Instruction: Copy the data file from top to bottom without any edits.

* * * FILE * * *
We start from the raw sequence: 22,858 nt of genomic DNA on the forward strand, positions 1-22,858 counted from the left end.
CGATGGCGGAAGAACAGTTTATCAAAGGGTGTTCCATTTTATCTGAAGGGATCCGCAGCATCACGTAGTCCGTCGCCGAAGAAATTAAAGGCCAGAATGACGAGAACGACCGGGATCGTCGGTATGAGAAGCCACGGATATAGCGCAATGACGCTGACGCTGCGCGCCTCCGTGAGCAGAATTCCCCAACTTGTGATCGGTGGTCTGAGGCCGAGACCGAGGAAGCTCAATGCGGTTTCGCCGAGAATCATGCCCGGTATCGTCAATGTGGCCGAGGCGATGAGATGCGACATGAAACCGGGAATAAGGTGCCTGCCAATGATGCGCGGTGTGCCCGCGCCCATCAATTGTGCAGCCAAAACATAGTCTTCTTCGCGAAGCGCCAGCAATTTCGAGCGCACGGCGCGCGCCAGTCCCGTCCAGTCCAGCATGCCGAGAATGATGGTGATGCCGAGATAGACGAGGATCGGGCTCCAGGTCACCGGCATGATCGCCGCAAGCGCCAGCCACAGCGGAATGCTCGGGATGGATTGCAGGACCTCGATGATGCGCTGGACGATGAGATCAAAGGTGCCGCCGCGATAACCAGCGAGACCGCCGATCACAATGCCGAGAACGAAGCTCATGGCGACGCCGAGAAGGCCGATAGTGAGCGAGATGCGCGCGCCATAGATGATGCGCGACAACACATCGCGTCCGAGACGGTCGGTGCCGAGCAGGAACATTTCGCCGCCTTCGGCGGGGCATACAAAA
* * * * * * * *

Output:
We start from the raw sequence: 22,858 nt of genomic DNA on the forward strand, positions 1-22,858 counted from the left end.
CGATGGCGGAAGAACAGTTTATCAAAGGGTGTTCCATTTTATCTGAAGGGATCCGCAGCATCACGTAGTCCGTCGCCGAAGAAATTAAAGGCCAGAATGACGAGAACGACCGGGATCGTCGGTATGAGAAGCCACGGATATAGCGCAATGACGCTGACGCTGCGCGCCTCCGTGAGCAGAATTCCCCAACTTGTGATCGGTGGTCTGAGGCCGAGACCGAGGAAGCTCAATGCGGTTTCGCCGAGAATCATGCCCGGTATCGTCAATGTGGCCGAGGCGATGAGATGCGACATGAAACCGGGAATAAGGTGCCTGCCAATGATGCGCGGTGTGCCCGCGCCCATCAATTGTGCAGCCAAAACATAGTCTTCTTCGCGAAGCGCCAGCAATTTCGAGCGCACGGCGCGCGCCAGTCCCGTCCAGTCCAGCATGCCGAGAATGATGGTGATGCCGAGATAGACGAGGATCGGGCTCCAGGTCACCGGCATGATCGCCGCAAGCGCCAGCCACAGCGGAATGCTCGGGATGGATTGCAGGACCTCGATGATGCGCTGGACGATGAGATCAAAGGTGCCGCCGCGATAACCAGCGAGACCGCCGATCACAATGCCGAGAACGAAGCTCATGGCGACGCCGAGAAGGCCGATAGTGAGCGAGATGCGCGCGCCATAGATGATGCGCGACAACACATCGCGTCCGAGACGGTCGGTGCCGAGCAGGAACATTTCGCCGCCTTCGGCGGGGCATACAAAA